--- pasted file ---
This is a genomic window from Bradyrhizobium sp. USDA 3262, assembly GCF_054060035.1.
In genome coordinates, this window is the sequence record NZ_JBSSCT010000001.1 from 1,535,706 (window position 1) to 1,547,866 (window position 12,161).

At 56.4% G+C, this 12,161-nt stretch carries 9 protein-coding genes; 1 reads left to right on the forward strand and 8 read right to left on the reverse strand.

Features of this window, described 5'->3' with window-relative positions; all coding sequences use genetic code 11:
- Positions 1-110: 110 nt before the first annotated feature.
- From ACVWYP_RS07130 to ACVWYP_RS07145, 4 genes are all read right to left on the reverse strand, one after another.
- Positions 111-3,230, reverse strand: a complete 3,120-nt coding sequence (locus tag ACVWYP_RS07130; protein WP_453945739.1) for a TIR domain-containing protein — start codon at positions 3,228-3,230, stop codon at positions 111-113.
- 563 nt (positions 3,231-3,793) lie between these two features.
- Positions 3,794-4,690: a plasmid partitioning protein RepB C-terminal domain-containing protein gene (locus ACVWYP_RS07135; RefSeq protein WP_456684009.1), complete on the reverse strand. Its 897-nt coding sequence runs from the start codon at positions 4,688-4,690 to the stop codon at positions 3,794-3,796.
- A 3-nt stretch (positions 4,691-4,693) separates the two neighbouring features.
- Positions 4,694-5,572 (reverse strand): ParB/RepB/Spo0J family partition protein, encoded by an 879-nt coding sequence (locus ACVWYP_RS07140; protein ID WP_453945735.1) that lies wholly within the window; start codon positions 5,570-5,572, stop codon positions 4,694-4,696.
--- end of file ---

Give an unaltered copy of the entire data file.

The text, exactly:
This is a genomic window from Bradyrhizobium sp. USDA 3262, assembly GCF_054060035.1.
In genome coordinates, this window is the sequence record NZ_JBSSCT010000001.1 from 1,535,706 (window position 1) to 1,547,866 (window position 12,161).

At 56.4% G+C, this 12,161-nt stretch carries 9 protein-coding genes; 1 reads left to right on the forward strand and 8 read right to left on the reverse strand.

Features of this window, described 5'->3' with window-relative positions; all coding sequences use genetic code 11:
- Positions 1-110: 110 nt before the first annotated feature.
- From ACVWYP_RS07130 to ACVWYP_RS07145, 4 genes are all read right to left on the reverse strand, one after another.
- Positions 111-3,230, reverse strand: a complete 3,120-nt coding sequence (locus tag ACVWYP_RS07130; protein WP_453945739.1) for a TIR domain-containing protein — start codon at positions 3,228-3,230, stop codon at positions 111-113.
- 563 nt (positions 3,231-3,793) lie between these two features.
- Positions 3,794-4,690: a plasmid partitioning protein RepB C-terminal domain-containing protein gene (locus ACVWYP_RS07135; RefSeq protein WP_456684009.1), complete on the reverse strand. Its 897-nt coding sequence runs from the start codon at positions 4,688-4,690 to the stop codon at positions 3,794-3,796.
- A 3-nt stretch (positions 4,691-4,693) separates the two neighbouring features.
- Positions 4,694-5,572 (reverse strand): ParB/RepB/Spo0J family partition protein, encoded by an 879-nt coding sequence (locus ACVWYP_RS07140; protein ID WP_453945735.1) that lies wholly within the window; start codon positions 5,570-5,572, stop codon positions 4,694-4,696.